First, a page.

Meet the Coach: Jalel Kadri (age 50)
Kadri has filled an astonishing 24 managerial vacancies over a colourful 21-year managerial career (mainly owing to the freelance nature of the appointments). He was in the midst of his second spell as Tunisia’s assistant prior to a quarter-final AFCON exit at the hands of Burkina Faso. He then took the top job on a permanent basis. He remained undefeated in his first seven matches, including impressive victories over Chile (2-0) and Japan (3-0). He will hope to prove his worth in Qatar.
Possible Starting XI and Style of Play
Tunisia will almost certainly line up with a 4-3-3 formation, having shown no signs of experimentation with a back three during recent friendly internationals. Drawing upon players throughout North Africa and the Middle East as opposed to a more traditional European focus, Kadri favours experienced, tactically intelligent players who are willing to carry out his defensively resolute game plan. However, the forward three are allowed to operate with a large degree of freedom. This approach has yielded some excellent results of late. However, the Tunisians may have been discouraged somewhat by a recent friendly outing with Brazil. In that game, they were 4-1 down in the first half on the way to a 5-1 defeat. Therefore, against strong opponents in Denmark and France, Kadri may be tempted to adopt a more uniformly cautious approach. He will not want to open up too much against such technically gifted and creative teams.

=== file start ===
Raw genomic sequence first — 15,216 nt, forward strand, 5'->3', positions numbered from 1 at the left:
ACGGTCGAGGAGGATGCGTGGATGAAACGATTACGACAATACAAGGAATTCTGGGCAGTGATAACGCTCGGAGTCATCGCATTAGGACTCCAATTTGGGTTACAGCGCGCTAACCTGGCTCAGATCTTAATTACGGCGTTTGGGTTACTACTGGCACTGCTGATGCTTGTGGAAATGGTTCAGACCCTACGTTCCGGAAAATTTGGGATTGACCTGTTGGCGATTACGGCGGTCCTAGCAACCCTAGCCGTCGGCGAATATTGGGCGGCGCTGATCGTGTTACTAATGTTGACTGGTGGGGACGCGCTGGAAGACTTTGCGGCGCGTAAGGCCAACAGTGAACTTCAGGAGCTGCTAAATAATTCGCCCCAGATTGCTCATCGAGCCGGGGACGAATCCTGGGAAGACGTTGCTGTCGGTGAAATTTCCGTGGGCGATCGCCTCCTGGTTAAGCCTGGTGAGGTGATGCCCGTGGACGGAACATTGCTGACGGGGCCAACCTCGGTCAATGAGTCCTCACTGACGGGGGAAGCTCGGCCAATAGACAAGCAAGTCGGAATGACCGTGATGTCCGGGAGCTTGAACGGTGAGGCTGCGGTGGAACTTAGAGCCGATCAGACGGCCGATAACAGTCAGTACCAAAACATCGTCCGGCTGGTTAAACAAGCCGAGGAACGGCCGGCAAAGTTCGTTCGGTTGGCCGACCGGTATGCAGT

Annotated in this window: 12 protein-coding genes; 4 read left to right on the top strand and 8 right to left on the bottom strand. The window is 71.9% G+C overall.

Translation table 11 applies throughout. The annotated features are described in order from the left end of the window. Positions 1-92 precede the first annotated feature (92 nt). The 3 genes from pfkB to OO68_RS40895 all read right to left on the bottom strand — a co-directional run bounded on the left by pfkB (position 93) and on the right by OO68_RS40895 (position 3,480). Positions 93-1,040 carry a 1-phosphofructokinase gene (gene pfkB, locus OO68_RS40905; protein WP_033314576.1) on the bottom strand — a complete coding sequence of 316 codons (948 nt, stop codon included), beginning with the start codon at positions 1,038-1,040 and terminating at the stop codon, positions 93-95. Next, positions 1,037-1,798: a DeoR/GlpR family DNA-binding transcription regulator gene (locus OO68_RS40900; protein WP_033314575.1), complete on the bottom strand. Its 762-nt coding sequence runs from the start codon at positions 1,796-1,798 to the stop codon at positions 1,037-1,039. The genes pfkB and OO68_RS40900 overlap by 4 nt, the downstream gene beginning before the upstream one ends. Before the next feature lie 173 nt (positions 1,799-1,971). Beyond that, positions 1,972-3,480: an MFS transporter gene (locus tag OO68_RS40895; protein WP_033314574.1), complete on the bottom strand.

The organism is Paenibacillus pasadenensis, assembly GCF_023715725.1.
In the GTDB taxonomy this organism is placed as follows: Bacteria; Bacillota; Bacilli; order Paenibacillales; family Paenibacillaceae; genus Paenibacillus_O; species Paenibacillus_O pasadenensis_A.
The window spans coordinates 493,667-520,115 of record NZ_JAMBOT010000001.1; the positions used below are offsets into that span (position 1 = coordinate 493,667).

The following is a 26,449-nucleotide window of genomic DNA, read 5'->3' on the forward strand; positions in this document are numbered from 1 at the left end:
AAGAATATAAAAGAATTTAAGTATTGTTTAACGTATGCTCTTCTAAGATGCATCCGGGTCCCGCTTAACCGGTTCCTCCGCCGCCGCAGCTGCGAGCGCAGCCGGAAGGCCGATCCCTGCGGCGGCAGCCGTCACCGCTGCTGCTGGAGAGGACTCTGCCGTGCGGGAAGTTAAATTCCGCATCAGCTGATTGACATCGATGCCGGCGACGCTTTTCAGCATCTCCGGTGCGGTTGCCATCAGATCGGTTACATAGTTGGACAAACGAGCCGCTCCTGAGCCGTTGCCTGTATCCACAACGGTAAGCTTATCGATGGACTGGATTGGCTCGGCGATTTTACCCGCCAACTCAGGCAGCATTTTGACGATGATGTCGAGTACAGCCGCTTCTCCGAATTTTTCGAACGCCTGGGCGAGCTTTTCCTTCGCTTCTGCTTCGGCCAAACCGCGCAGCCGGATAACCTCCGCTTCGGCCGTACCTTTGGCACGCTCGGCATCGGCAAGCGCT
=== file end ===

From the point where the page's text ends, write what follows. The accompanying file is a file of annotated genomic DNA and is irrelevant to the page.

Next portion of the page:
Goalkeepers: Aymen Dahmen, Bechir Ben Said, Mouez Hassen, Aymen Mathlouthi
Defenders: Ali Abdi, Dylan Bronn, Mohamed Drager, Nader Ghandri, Bilel Ifa, Wajdi Kechrida, Ali Maaloul, Yassine Meriah, Montassar Talbi
Midfielders: Mohamed Ali Ben Romdhane, Ghaylane Chaalali, Aissa Laidouni, Hannibal Mejbri, Ferjani Sassi, Elyas Skhiri
Forwards: Anis Ben Slimane, Seifeddine Jaziri, Issam Jebali, Wahbi Khazri, Taha Yassine Khenissi, Youssef Msakni, Naim Sliti
Date and Place of Birth: (08.02.1991, Ajaccio, Corsica, France)
Current Club: Montpellier
A highly versatile and experienced forward with something of a deserved reputation as a long-range specialist and dead-ball threat, Khazri tops the list for the most long-range goals in Ligue 1 over the past ten years. With chances likely to be at a premium against group favourites France and Denmark, this is where Khazri’s presence will be even more critical than usual. His ability to create something from nothing will be vital for the Tunisians.
Date and Place of Birth: (10.05.1995, Lunel, France)
Current Club: 1. FC Köln
A familiar face for Bundesliga fans, Skhiri is known for his incredible work rate in the heart of midfield for club side FC Köln. So much so that in the 2020/21 season, he covered 246.2 miles (396.2 kilometres), the most ground for any player in the Bundesliga. His role will primarily be that of a disruptor, but he can contribute with goals from midfield.
Date and Place of Birth: (19.06.1995, Cannes, France)
Current Club: Salernitana
An almost permanent fixture in Tunisia’s mean back line, Bronn is both comfortable on the ball and a tough on-ball defender to contend with. He is also capable of playing at fullback should Kadri wish to field some additional defensive solidity against strong opponents. His strong ability with the ball at his feet can also see him bring the ball out of defence to prove an auxiliary midfield presence. This will help Tunisia retain the ball better, which will be crucial against the good teams in their group.